North Korean border guards show former US president Jimmy Carter to the South Korea side of the DMZ as they leave North Korea after Carter's controversial meeting with North Korean President Kim Il-sung in 1994. Photo: AFP/Choo Youn-kong

Former US President Jimmy Carter has expressed a desire to visit Pyongyang to serve as an emissary between the US and North Korea, Park Han-shik, an emeritus professor of international affairs at the University of Georgia, said Sunday.

Park told Korea JoongAng Daily in a phone interview that “Carter wants to meet with the North Korean leader and play a constructive role for peace on the Korean Peninsula as he did in 1994.”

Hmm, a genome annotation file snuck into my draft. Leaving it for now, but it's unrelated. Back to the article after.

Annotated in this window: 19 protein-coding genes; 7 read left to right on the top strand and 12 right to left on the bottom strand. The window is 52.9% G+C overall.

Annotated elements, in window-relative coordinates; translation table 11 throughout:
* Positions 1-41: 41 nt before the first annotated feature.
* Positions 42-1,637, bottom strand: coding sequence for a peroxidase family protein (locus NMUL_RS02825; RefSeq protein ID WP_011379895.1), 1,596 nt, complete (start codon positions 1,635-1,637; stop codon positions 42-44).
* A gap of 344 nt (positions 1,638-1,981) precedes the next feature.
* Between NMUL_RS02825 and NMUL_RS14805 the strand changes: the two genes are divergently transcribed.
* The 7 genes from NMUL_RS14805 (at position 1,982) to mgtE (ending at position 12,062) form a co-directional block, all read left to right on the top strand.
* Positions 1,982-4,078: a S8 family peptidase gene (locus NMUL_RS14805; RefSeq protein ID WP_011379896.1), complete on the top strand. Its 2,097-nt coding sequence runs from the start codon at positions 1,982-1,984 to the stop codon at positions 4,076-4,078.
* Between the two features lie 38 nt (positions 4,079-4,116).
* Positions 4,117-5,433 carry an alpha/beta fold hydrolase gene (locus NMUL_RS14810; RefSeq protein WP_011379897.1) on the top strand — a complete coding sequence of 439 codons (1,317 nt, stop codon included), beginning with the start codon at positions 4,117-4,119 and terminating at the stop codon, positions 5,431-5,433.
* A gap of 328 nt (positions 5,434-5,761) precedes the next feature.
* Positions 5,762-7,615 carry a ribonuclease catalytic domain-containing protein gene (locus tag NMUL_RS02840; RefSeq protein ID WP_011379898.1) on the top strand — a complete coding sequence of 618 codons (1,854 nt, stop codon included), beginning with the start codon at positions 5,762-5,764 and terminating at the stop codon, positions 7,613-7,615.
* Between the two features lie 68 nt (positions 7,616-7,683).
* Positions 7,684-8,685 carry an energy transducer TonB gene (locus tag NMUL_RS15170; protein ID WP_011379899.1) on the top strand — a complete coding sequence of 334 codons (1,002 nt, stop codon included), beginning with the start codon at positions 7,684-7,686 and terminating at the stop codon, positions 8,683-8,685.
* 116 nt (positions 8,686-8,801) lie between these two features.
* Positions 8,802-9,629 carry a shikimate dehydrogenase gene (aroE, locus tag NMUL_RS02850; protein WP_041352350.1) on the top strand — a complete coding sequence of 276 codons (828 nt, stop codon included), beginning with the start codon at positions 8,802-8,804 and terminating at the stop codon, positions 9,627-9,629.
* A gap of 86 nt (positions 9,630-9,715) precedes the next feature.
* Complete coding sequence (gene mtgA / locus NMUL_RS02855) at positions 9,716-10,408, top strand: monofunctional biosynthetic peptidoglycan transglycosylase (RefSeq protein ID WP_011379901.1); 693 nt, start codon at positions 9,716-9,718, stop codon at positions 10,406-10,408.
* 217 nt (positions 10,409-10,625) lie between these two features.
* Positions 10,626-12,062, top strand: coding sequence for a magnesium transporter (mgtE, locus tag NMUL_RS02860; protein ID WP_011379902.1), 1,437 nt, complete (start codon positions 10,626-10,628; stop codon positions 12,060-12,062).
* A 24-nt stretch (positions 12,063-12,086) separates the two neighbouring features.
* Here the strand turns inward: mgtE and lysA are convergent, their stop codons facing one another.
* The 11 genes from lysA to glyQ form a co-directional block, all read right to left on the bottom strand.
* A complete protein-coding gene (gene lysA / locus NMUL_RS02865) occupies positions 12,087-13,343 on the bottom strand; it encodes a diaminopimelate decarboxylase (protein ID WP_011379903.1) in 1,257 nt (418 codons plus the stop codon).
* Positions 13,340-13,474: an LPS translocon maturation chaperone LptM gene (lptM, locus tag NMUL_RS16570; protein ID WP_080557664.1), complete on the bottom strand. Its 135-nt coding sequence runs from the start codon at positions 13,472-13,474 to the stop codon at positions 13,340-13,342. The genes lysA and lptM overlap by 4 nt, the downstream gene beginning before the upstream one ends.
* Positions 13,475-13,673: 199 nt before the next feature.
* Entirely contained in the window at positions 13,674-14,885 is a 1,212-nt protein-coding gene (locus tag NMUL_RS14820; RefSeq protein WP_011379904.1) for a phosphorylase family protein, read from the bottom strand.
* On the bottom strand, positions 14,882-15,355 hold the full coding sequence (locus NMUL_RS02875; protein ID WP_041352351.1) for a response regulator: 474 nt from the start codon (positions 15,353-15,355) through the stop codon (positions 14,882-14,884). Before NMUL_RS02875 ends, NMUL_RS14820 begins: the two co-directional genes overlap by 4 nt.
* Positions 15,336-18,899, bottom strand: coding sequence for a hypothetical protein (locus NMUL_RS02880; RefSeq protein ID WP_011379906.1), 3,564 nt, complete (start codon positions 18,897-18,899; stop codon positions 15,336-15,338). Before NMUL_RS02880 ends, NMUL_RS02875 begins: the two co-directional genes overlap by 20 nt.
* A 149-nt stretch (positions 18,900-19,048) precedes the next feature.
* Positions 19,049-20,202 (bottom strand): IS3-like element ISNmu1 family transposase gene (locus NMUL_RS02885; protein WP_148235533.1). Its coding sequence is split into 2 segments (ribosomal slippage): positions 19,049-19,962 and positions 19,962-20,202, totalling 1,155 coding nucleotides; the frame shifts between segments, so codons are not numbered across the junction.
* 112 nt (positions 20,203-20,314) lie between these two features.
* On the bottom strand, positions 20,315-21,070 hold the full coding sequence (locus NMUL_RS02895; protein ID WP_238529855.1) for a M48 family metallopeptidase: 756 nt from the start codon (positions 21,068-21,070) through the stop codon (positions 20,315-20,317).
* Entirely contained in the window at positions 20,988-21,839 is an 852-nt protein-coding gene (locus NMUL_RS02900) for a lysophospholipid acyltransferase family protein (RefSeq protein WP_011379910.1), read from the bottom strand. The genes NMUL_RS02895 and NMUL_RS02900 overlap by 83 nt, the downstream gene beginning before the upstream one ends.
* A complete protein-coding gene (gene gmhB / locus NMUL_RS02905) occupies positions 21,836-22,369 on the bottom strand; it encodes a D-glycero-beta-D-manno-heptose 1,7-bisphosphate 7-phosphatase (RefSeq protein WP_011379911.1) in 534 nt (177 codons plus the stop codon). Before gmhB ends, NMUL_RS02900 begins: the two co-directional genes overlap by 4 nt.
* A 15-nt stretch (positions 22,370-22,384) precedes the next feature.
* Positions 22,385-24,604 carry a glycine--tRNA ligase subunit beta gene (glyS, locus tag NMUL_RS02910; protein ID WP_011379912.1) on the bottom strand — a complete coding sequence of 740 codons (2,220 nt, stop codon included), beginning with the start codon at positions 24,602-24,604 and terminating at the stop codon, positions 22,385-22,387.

Park, a prominent scholar of North Korea-related issues who has traveled to Pyongyang over 50 times, visited 93-year-old Carter, who received the Nobel Peace Prize in 2002 for his work with the Atlanta-based Carter Center, at the former president’s home in Plains, Georgia, on Sept. 28.

“Should former President Carter be able to visit North Korea, he would like to meet with North Korean leader Kim Jong-un and discuss a peace treaty between the United States and the North and a complete denuclearization of North Korea,” Park said, “and contribute toward establishing a permanent peace regime on the Korean Peninsula.”

Carter, in a post-presidential role, has been credited in some quarters with helping to forestall a US invasion of Haiti and using his friendship with Sandinista leader Daniel Ortega to mediate a potentially violent election dispute in Nicaragua.